Around 300,000 Britons live in Spain and almost 500,000 own a property there. Many more will be considering a move to the sun. But they face uncertainties after Brexit, writes Iain Yule.
The most obvious consequence of the vote for the UK to leave the EU was a 20 per cent fall in the value of the pound against the euro. This has made it more expensive for Britons to buy property in Spain.
House prices in Spain, which had been rising fast over the past two years, from a low base, are still rising but now at a much slower pace. This could be due to lower demand as Britons hold off making house purchase decisions until the Brexit process becomes clearer and the pound strengthens against the euro.
There are concerns about tax and legal compliance with Spanish regulations for those who own property in Spain, says Leon Fernando Del Canto, managing partner of law firm Del Canto Chambers. The non-resident tax (IRNR), wealth tax and inheritance tax obligations must be reconsidered in light of Brexit and expert tax and legal advice is recommended. Tax investigations of non-residents are on the rise in Spain.
Everyone in the UK and Spain will be affected by any visa and working permits’ changes. What will the immigration process be? One thing is for sure: the EU’s visa system will need to be amended and one of the solutions could be a new ‘green card’ style visa, similar to the United States. But it might be better to see a simpler process which allows citizens of both countries to continue travelling freely without borders.
Of possible interest post-Brexit is Spain’s ‘Golden Visa’ scheme. In 2013 Spain introduced a law offering residency permits to non-EU nationals in return for an investment of €500,000 or more in Spanish property. The aim is to attract entrepreneurs to Spain, and stimulate foreign investment in Spanish real estate, public debt and job creation. This law enables non-EU nationals to get qualified residency permits in return for investing in Spanish real estate (and other assets), leading to long-term residency in Spain if certain conditions are fulfilled.
Most Britons moving between the UK and Spain will carry a European Health Insurance Card (EHIC). Though not a substitute for travel or medical insurance, the EHIC is free and provides access to state-provided healthcare on the same basis as a resident.
The effect on the EHIC scheme of the UK leaving the EU would be dependent on the UK’s circumstances after it pulled out. There are a number of possibilities.
If the UK pulls out of the EU but remains part of the EEA, the use of EHICs may not be affected in the long term, as it isn’t with countries that are outside of the EU but are part of the EEA, such as Iceland and Norway. This would depend on the willingness of the EU and its member states to acknowledge the continued validity of EHICs.
There is also a possibility that the UK will leave the EEA when it leaves the EU. In this case, EHICs would almost certainly be rendered invalid, as the UK would no longer be part of the club of countries on which they are dependent.
The UK could leave the EU and the EEA but negotiate specific agreements with individual EU countries such as Spain.
With no EHIC, Britons in Spain would have no access to local healthcare, without having to pay upfront for it. In this scenario, an insurance policy would be needed to cover the cost of any medical attention. You can find out more on this at the website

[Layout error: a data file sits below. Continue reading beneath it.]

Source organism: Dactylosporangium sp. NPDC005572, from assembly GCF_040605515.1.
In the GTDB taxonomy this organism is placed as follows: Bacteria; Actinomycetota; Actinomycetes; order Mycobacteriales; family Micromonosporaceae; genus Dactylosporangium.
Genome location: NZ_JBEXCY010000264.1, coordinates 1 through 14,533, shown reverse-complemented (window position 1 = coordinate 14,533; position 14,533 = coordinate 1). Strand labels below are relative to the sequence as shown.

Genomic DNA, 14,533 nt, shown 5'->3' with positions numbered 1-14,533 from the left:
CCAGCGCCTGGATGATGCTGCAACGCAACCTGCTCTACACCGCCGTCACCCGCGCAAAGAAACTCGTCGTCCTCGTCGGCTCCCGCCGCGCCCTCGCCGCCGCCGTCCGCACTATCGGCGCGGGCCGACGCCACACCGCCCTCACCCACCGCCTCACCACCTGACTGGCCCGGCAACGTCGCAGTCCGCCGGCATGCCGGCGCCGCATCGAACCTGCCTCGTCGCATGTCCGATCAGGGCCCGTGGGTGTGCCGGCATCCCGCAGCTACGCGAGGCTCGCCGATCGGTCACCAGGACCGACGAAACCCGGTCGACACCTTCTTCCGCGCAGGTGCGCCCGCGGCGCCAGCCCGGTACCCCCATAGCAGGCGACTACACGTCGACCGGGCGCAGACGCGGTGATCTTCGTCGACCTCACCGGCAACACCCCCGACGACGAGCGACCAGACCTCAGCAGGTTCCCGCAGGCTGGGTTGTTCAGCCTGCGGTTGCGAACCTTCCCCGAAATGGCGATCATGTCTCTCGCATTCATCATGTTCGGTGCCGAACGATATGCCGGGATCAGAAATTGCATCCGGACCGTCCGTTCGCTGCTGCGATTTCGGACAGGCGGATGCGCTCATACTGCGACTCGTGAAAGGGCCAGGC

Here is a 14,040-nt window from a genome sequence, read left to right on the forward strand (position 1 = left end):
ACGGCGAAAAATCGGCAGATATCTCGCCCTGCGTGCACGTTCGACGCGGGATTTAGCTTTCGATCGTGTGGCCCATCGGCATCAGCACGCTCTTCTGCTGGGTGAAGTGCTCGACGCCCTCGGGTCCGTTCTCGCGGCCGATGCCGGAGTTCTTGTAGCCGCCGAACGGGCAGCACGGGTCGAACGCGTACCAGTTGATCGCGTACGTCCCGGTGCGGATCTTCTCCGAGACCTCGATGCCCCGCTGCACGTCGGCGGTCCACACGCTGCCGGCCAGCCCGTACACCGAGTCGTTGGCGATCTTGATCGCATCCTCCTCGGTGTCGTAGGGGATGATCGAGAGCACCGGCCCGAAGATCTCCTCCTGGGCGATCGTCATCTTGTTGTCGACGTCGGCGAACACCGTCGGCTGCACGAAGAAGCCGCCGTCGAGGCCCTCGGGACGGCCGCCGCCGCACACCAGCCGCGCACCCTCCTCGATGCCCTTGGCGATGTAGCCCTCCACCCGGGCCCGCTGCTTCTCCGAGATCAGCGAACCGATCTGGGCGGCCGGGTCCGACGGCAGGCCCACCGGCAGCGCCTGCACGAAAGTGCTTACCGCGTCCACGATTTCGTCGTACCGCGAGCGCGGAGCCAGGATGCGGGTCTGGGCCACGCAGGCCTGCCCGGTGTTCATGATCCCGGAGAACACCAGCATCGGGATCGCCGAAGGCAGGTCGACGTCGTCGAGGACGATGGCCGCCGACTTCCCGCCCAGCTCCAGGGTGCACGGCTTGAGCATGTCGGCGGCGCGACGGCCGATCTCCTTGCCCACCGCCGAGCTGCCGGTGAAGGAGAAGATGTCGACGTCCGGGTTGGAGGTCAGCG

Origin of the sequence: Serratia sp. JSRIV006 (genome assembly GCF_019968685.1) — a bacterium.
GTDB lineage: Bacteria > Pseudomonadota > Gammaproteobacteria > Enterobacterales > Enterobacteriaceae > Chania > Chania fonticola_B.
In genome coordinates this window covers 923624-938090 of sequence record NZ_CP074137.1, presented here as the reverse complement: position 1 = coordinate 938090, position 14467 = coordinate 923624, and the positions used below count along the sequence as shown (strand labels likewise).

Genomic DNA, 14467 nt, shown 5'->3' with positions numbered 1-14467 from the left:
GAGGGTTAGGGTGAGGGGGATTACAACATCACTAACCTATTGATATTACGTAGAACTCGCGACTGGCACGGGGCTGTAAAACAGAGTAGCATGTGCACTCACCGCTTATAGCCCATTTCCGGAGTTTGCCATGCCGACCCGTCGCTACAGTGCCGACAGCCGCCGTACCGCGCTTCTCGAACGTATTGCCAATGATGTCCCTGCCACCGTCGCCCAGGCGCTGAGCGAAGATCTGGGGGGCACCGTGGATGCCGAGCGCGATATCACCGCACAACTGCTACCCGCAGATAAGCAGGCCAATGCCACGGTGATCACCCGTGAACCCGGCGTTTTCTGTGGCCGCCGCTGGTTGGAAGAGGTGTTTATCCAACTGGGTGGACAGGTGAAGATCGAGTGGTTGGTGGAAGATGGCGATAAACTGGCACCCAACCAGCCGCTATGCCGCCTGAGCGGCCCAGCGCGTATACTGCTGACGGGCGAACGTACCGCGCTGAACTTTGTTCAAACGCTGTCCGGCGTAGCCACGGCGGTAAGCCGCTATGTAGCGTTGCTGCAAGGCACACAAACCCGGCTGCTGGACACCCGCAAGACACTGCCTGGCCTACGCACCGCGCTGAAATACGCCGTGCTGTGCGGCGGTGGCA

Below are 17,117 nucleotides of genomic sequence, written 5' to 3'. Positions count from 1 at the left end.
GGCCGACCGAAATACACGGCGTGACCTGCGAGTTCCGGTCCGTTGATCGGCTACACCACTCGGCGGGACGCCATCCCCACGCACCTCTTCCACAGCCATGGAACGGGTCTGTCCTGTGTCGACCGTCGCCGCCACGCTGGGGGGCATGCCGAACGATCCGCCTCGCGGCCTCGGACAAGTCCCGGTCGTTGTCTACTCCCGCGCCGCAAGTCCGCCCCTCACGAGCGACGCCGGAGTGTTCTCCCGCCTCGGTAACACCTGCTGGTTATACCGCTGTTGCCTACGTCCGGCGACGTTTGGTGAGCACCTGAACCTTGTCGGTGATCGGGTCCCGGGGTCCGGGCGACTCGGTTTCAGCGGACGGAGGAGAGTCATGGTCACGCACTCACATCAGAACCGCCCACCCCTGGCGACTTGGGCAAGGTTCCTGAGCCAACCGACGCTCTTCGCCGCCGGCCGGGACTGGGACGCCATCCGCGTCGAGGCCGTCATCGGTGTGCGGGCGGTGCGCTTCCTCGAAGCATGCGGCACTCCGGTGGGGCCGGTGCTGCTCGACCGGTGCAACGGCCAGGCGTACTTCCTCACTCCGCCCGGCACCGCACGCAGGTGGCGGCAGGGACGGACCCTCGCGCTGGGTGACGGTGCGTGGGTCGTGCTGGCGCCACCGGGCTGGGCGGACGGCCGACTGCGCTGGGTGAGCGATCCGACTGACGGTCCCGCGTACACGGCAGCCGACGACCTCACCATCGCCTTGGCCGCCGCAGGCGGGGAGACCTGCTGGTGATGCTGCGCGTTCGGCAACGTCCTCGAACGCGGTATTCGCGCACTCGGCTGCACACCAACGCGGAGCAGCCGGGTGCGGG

Another concern for Britons in Spain, or those thinking of retiring there, is how the UK’s decision to leave the EU will affect their pensions. As with issues like residency and healthcare, the rights you have now should remain in place until the UK is officially no longer an EU member state, a process that may take two years or more, says Jason Porter, director of expat financial advisers Blevins Franks.
This gives you plenty of time to consider your options. We may find that nothing materially changes after that in how we draw and receive UK pensions in popular countries for expats such as Spain, though income may be affected by exchange rate movements.
UK residents receive annual inflationary increases to their state pension benefits. Expats living in Spain are protected by EU law and continue to receive these increases, but those resident in countries such as Australia, New Zealand and Canada do not.
To be entitled to the annual increase you need to be resident in an EU or European Economic Area (EEA) country, Switzerland, or a country with which the UK has a social security agreement which includes a clause entitling recipients to an annual increase. Only two of the UK’s 18 social security agreements do not contain this clause.
The UK does not currently have any bilateral agreements in place with EU countries, other than at a general EU level, so what will happen after Brexit? If we look to the past as guide to the future there is some good news.
The legal framework and administrative processes are already in place to give the state pension annual increase to retirees living in an EU country. The UK has also proved willing to adopt a positive approach to the entitlement of increases in times of change (the breaking up of Yugoslavia, for instance).
If, however, the government was under pressure to raise money following Brexit, it could potentially take steps to prevent those not contributing to the UK economy from receiving benefits such as the annual rise in the state pension. Only time will tell, but comfort can be taken by the fact that recent history, coupled with the framework already being in place, suggests that the annual increase may well continue for those living in Spain.
More information about moving to Spain can be found here
Iain Yule is the Editorial Director of www.expatnetwork.com
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